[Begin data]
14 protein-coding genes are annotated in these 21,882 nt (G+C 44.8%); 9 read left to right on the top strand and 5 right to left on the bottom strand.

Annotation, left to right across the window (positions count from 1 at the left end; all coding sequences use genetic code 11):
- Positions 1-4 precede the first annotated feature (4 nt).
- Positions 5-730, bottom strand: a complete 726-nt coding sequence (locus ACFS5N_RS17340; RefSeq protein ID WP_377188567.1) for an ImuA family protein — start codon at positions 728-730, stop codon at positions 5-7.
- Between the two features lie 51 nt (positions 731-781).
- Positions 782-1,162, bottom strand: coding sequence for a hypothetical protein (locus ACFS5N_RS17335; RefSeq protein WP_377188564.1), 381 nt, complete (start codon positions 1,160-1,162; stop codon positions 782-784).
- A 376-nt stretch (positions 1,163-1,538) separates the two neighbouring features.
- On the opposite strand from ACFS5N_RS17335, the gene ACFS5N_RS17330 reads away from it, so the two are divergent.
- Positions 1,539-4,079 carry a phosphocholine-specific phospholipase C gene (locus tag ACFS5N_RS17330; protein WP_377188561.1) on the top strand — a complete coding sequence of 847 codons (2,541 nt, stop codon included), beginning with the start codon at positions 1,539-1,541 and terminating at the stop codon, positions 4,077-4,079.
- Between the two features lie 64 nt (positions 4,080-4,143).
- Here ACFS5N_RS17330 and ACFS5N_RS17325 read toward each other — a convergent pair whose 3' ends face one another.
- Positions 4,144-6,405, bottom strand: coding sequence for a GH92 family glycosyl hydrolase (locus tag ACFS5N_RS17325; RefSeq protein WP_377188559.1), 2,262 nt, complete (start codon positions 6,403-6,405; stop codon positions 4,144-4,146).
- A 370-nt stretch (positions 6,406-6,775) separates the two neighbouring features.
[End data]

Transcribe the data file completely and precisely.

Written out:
14 protein-coding genes are annotated in these 21,882 nt (G+C 44.8%); 9 read left to right on the top strand and 5 right to left on the bottom strand.

Annotation, left to right across the window (positions count from 1 at the left end; all coding sequences use genetic code 11):
- Positions 1-4 precede the first annotated feature (4 nt).
- Positions 5-730, bottom strand: a complete 726-nt coding sequence (locus ACFS5N_RS17340; RefSeq protein ID WP_377188567.1) for an ImuA family protein — start codon at positions 728-730, stop codon at positions 5-7.
- Between the two features lie 51 nt (positions 731-781).
- Positions 782-1,162, bottom strand: coding sequence for a hypothetical protein (locus ACFS5N_RS17335; RefSeq protein WP_377188564.1), 381 nt, complete (start codon positions 1,160-1,162; stop codon positions 782-784).
- A 376-nt stretch (positions 1,163-1,538) separates the two neighbouring features.
- On the opposite strand from ACFS5N_RS17335, the gene ACFS5N_RS17330 reads away from it, so the two are divergent.
- Positions 1,539-4,079 carry a phosphocholine-specific phospholipase C gene (locus tag ACFS5N_RS17330; protein WP_377188561.1) on the top strand — a complete coding sequence of 847 codons (2,541 nt, stop codon included), beginning with the start codon at positions 1,539-1,541 and terminating at the stop codon, positions 4,077-4,079.
- Between the two features lie 64 nt (positions 4,080-4,143).
- Here ACFS5N_RS17330 and ACFS5N_RS17325 read toward each other — a convergent pair whose 3' ends face one another.
- Positions 4,144-6,405, bottom strand: coding sequence for a GH92 family glycosyl hydrolase (locus tag ACFS5N_RS17325; RefSeq protein WP_377188559.1), 2,262 nt, complete (start codon positions 6,403-6,405; stop codon positions 4,144-4,146).
- A 370-nt stretch (positions 6,406-6,775) separates the two neighbouring features.